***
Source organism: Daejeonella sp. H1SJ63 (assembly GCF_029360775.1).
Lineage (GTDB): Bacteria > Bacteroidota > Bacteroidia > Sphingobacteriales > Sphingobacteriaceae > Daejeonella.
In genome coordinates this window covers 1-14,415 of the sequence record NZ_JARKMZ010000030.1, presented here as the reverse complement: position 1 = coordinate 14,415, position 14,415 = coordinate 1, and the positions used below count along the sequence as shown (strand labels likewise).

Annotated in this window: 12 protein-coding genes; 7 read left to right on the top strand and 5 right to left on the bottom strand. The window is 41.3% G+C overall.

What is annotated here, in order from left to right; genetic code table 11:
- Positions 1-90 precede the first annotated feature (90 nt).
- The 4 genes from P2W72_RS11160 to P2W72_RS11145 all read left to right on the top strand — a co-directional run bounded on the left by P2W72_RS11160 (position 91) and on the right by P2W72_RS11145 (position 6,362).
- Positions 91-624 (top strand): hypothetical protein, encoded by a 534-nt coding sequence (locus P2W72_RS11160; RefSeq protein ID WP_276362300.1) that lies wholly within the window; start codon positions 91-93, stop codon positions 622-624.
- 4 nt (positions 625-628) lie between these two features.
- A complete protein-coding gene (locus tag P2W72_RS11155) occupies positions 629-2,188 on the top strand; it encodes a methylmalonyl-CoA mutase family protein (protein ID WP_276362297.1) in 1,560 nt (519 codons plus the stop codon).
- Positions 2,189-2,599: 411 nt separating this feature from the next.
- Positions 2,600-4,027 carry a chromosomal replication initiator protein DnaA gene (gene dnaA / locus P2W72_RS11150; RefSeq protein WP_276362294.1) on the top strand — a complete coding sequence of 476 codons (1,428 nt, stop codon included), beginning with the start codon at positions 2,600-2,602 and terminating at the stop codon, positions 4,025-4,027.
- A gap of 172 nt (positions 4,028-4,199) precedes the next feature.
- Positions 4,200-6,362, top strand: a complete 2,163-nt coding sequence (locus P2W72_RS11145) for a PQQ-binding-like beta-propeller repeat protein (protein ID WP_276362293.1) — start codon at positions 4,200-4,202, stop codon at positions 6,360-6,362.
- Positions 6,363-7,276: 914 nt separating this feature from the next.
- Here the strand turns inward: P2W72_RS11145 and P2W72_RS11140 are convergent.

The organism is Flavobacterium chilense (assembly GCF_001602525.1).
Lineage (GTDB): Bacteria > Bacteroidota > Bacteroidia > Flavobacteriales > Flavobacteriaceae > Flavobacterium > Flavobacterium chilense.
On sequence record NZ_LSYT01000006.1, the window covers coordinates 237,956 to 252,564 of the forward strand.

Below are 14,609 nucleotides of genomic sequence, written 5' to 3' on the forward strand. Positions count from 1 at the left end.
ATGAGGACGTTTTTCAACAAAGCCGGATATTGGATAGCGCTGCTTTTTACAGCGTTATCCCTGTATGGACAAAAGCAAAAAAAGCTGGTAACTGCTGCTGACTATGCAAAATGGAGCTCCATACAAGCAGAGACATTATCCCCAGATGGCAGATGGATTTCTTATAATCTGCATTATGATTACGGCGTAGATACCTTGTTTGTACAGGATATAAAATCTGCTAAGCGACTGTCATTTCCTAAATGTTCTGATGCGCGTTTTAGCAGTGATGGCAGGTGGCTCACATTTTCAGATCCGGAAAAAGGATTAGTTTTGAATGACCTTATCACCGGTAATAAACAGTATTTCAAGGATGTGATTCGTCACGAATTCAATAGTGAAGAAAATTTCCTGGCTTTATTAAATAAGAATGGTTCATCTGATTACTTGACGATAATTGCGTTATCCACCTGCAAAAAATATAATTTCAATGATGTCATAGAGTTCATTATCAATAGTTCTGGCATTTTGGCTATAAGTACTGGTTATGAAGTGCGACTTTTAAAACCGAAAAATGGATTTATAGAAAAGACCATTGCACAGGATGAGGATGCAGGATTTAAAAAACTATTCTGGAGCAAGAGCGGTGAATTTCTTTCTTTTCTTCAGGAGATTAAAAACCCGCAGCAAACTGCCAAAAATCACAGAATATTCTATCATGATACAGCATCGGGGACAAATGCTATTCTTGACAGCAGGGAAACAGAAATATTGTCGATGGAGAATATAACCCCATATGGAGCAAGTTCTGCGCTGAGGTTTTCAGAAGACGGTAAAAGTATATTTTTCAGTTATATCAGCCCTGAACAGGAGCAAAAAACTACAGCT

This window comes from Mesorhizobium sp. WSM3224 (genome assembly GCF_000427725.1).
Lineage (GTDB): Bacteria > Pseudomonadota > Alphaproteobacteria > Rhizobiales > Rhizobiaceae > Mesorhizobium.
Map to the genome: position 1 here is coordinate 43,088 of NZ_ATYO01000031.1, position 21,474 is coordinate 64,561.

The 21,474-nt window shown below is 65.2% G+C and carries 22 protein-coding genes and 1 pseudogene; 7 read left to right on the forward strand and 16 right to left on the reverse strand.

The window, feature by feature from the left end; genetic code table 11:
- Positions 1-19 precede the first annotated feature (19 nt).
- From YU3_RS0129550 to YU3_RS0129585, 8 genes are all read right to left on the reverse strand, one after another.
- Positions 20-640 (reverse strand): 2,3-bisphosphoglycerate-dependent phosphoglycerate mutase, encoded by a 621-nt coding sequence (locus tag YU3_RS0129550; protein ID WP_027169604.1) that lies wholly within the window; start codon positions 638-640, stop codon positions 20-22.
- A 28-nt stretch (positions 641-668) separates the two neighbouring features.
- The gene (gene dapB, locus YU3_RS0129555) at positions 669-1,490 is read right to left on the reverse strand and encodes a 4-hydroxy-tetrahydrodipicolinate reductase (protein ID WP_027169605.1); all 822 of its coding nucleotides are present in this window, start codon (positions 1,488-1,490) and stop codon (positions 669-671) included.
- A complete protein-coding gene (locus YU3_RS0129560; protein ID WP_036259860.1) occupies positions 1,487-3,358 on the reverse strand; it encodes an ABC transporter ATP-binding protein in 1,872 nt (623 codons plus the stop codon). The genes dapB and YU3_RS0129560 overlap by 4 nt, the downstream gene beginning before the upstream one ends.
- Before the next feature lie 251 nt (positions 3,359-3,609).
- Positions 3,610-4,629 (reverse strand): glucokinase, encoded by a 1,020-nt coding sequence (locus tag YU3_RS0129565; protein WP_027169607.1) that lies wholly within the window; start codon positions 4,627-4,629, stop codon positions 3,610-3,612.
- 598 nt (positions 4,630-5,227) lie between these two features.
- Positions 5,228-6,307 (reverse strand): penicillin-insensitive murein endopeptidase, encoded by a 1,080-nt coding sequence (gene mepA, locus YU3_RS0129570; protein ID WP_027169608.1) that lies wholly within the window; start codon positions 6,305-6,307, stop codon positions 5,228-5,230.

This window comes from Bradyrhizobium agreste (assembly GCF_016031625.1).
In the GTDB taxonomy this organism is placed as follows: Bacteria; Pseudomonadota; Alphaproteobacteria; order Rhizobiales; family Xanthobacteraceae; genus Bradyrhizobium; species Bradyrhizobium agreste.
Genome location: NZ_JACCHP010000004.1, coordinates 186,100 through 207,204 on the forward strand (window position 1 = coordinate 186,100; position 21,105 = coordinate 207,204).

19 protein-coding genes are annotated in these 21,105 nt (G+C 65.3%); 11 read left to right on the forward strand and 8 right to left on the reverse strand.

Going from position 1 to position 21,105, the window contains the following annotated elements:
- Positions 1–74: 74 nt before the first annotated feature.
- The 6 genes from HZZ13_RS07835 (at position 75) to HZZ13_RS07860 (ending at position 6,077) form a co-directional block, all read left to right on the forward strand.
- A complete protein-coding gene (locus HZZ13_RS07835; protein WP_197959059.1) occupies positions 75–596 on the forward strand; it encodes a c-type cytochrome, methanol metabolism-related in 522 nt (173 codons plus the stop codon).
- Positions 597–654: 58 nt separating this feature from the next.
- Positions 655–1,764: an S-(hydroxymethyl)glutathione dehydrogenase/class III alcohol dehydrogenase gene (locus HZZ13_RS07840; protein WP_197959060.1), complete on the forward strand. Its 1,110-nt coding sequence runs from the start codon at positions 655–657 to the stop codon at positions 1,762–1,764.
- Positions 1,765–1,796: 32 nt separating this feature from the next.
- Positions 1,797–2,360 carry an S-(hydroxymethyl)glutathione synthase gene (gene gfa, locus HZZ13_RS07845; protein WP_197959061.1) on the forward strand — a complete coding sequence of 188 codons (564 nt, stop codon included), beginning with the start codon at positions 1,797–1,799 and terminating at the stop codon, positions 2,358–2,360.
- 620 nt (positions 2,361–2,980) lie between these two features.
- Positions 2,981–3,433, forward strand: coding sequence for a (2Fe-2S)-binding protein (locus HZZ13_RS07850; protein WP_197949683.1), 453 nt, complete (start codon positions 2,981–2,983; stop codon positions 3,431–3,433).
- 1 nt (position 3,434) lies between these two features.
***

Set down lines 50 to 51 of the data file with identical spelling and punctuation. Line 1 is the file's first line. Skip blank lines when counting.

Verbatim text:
- Positions 2,981–3,433, forward strand: coding sequence for a (2Fe-2S)-binding protein (locus HZZ13_RS07850; protein WP_197949683.1), 453 nt, complete (start codon positions 2,981–2,983; stop codon positions 3,431–3,433).
- 1 nt (position 3,434) lies between these two features.